“Now that you are retired from the Navy, what do you do with all of your free time?” It’s a question I get regularly and a question that is not all that easy for me to answer. It’s not easy because retirement from the military happens at an age where fading away from the workforce isn’t really an option from a contributing to the world around me perspective. At the same time, there are some places where I could enjoy a modest life without income beyond my retirement check, but they aren’t necessarily places I’m ready to call home so retirement in its truest sense isn’t a possibility. Rather than answer the question, I am quick to reframe the question so that people understand that retiring from the military is very different than retiring from a successful exit from tech startup or after a string of vested jobs at various companies here in Silicon Valley. In fact, I resist using the word retirement in favor of transition. I have not retired from the Navy. Instead, I have transitioned to Career 2.0 after a heck of a lot of fun in the military.

So what is it that I do? In favor of talking about a job, I prefer to acknowledge that I am working on a few projects. By definition, a job is a paid position of regular employment, while a project is an individual or collaborative enterprise that is carefully planned and designed to achieve a particular aim. Yes, I do enjoy full-time employment and am grateful for the opportunity. But I don’t view the time I am spending with them as a job. It’s an opportunity to spend time on projects about which I am extremely passionate. Projects that involve providing solutions to the outside world, maturing the team of which I am a part, and developing myself as a human being and leader. It’s that approach that gave me reason to refuse the urge to put a job title on my newly minted business cards.

Project RELEVANCE: At the tail end of my first career, I was especially deliberate about ensuring I was delivering value as an individual. I did not want others to see value in merely my rank or positional authority. I wanted them to see value in my experience and competence. More than that, I wanted them to appreciate the energy I brought into the room, the way I made them feel, and the example I was providing. Many people see their relevance disappear when their positional authority is no longer. My ongoing project is to ensure I give people reason to include me. To invite me in to help them solve problems and deliver value. Project Relevance morphs daily along with the problems to be solved alongside new teammates that only know me as who I am today and not who I used to be in Career 1.0. No positional authority…just me, my laptop, and my backpack; finding ways to be relevant and contribute to the world around me.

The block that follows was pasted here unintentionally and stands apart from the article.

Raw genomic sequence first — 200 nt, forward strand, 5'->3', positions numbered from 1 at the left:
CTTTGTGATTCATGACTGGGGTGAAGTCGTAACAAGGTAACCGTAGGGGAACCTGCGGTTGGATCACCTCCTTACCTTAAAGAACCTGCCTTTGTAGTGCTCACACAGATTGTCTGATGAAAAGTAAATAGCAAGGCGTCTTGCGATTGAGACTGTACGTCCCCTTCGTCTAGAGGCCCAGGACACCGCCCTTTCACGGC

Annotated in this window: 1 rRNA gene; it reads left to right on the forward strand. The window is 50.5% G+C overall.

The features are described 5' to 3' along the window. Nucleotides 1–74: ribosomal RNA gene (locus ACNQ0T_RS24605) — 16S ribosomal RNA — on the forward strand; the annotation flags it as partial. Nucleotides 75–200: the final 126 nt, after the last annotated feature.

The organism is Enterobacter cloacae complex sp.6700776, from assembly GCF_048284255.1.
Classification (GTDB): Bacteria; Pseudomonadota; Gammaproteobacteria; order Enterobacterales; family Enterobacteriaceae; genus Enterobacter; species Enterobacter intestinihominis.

Project TEAMBUILD: I am proud to acknowledge that I have zero direct reports. For the first time in a long time, no one works “for” me and I don’t have the authority to direct anyone to do anything. Those who knew me in Career 1.0 know that I was deliberate in my prepositions by pointing out that no one ever worked for me and that we all worked with each other. At the same time, I was directive as a last resort. Project Teambuild is all about helping the team I am on mature as we find ways to scale up excellence, codify how we work together, and ensure that we remain focused on outcomes all the while. 

Project SELF: With 31 years of wearing a uniform behind me and living in the heart of Silicon Valley, I was compelled to join a team that felt I could help make better and that I felt would make me better. I wanted to “embrace the ambiguity” that defined life in the start-up world. I wanted to solve new problems, think about new subjects, and immerse myself with people very different than me. Project Self is ensuring that I do all of that and more. I am not saying that by the end of Career 1.0 I was no longer growing as a person, but the rate of growth sure was diminishing. Project Self is all about ensuring that when I ultimately close this chapter with this team, I am a very different person than I am now. A person who can navigate the Silicon Valley as well as the Department of Defense. A person who can lead within a largely amorphous organization as well as I did in a bureaucratic one. And a person who is known for having something of value to add to just about any team.  

The opportunity to spend time on these very projects is the very reason I chose this “job.” That said, each of these projects extends well beyond my “job.” Jobs are often constraining. We get focused on meeting our key performance indicators, executing our specified tasks, and demonstrating competence in our very defined roles and responsibilities. If we are doing our job well, we will outgrow it in short order. On the other hand, taking on a variety of projects helps us deliver value once unimaginable, helps us grow in new ways, and ensures we partner with a variety of people along the way.

  • Are you constrained by your job?
  • What projects are you working on?
  • How are you ensuring “the you of tomorrow” will be even more capable than you are today?